What is a Midwife?
According to the Association of Ontario Midwives, “midwives are health-care professionals who provide government-funded expert primary care to pregnant people and their newborns. Through pregnancy, labour, birth and the first six weeks after birth, you will be cared for by a small group of midwives. This continuity of care means that you are likely to know the midwife who delivers your baby.”
The practice of midwifery is based on three core principles:
- Continuity of care
- Informed choice
- Choice of birthplace
Midwives work in a variety of settings including birth centres, hospitals and homes.
Midwives work with a wide variety of clients, and must be prepared to tailor their practice to the personal and cultural needs of the clients they serve.
It is very important to remember that midwives may work highly-irregular hours, given that births happen 24/7, 365 days a year.
There has also been a resurgence in the practice of Indigenous Midwifery. According to the National Council of Aboriginal Midwives, Indigenous midwifery is: “a care is a pathway that supports the regeneration of strong Indigenous families by bringing birth closer to home—by restoring the emphasis on birth as normal, rather than approaching it as an illness in need of treatment. Indigenous midwifery honours Indigenous peoples, languages, oral cultures, and traditions. Indigenous midwives uphold birth as a deeply profound and sacred event. Indigenous midwives play a key role in building healthy and safe Indigenous communities, in rural and urban areas.”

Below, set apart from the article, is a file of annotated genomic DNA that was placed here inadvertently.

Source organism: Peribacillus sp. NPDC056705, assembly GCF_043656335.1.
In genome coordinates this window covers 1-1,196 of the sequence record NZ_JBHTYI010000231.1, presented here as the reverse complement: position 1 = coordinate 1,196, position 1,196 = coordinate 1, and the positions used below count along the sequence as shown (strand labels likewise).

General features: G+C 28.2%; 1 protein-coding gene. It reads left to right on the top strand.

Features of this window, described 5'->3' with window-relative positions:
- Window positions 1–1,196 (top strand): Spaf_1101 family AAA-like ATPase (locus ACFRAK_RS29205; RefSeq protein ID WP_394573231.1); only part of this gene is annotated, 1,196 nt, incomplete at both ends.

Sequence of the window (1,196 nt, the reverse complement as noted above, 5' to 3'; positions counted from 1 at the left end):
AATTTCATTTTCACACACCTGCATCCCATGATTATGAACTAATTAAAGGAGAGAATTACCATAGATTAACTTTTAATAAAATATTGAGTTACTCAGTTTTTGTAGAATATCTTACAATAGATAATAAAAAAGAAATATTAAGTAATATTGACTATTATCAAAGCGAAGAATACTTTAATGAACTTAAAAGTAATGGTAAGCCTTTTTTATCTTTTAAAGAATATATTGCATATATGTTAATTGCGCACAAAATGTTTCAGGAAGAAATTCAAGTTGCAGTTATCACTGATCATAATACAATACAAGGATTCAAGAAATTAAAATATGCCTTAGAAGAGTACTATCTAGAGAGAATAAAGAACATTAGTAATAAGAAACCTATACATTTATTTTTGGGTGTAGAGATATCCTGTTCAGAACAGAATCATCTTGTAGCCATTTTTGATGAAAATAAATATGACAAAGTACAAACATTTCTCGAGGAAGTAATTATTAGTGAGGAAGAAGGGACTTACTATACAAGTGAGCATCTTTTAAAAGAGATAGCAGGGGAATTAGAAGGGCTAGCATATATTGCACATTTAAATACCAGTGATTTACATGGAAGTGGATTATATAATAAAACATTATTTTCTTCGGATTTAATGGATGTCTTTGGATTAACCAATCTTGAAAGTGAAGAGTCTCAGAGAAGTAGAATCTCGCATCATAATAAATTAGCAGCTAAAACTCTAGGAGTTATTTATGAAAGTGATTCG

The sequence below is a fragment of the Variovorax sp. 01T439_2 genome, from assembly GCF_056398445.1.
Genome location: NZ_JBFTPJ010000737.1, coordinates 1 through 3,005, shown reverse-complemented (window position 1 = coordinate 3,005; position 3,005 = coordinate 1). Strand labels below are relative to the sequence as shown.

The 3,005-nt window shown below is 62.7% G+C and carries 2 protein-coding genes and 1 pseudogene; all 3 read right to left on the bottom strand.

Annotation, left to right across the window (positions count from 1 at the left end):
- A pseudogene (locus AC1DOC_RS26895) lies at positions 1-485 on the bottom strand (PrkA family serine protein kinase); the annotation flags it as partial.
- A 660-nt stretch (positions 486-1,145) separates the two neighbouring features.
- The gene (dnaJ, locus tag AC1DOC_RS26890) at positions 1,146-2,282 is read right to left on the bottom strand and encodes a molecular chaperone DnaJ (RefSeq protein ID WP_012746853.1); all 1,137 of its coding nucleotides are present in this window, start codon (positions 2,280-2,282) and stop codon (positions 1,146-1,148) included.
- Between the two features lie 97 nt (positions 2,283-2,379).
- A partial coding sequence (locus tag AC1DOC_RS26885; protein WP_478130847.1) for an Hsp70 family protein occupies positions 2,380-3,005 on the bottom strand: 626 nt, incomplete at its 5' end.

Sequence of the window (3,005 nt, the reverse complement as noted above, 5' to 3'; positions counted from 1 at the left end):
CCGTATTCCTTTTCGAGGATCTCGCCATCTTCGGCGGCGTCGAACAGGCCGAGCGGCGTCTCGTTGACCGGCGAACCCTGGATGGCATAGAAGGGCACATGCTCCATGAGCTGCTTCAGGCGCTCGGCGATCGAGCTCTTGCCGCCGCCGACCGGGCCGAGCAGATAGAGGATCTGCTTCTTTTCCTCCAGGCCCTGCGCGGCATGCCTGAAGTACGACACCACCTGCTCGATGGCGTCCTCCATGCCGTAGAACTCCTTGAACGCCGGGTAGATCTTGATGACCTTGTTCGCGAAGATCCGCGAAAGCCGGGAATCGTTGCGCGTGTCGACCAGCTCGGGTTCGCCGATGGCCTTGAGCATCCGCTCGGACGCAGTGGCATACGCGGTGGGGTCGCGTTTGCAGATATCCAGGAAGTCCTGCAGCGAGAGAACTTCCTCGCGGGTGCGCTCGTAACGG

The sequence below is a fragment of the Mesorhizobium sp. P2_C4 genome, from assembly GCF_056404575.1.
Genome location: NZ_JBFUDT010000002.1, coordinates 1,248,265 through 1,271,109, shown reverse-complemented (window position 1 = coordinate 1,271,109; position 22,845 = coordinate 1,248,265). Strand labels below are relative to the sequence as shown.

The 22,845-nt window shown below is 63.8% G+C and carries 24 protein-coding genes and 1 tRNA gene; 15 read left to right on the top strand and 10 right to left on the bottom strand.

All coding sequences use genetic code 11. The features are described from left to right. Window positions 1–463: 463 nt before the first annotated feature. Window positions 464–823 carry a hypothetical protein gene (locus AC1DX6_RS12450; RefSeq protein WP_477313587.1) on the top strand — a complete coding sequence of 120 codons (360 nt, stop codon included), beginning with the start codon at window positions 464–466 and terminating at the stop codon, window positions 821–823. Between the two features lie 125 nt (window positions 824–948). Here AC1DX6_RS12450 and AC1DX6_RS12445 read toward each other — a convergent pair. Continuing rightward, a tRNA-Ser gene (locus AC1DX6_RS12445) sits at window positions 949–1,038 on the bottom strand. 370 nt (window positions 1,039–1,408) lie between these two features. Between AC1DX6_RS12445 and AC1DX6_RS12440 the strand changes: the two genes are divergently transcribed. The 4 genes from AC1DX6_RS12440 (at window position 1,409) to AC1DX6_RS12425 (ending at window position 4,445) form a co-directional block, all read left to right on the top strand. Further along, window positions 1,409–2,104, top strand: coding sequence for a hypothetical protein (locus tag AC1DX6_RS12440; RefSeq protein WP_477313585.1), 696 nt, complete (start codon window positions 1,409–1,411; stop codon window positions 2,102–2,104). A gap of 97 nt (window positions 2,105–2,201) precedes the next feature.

- The average Midwife salary in Canada is $93,152 per year or $47.77 per hour
- Entry level positions start at $56,266 per year
- Most experienced workers make up to $158,358 per year.
Schooling Entry Requirements
Entry into midwifery university programs in Ontario is highly-competitive. According to Ryerson University, many successful applicants enter the program after completing prior post-secondary education.
Minimum requirements vary by institution, but most schools require a high school diploma that includes the following courses with a minimum average of 70-75%:
- Grade 12 English
- One Grade 12 social studies course
- Grade 12 Chemistry
- Grade 12 Biology
It is important to note that many universities have Indigenous application streams, and Indigenous students are suggested to reach out to Indigenous student services to learn more.
Midwifery studies involve a four-year university degree in health sciences.
Training is also available through Six Nations Health Services: http://www.snhs.ca/midBackground.htm
There are three universities in Ontario that offer a four-year health sciences degree in midwifery:
- Laurentian University
- Ryerson University
- McMaster University
College of Midwives of Ontario. To make an initial application, you must:
- Have a degree in midwifery
- Have attended at least 60 births, of which meet a variety of criteria
- Complete a qualifying exam
- Have proof of a variety of certifications including CPR and neonatal resuscitation
- Complete a course about laws and regulations governing the practice
- Demonstrate good character
- Have professional liability insurance
- A clean vulnerable sector police check
College members must meet many requirements to uphold their membership, including continued practice and continuing education.
Midwives may also pursue membership with the National Council of Aboriginal Midwives.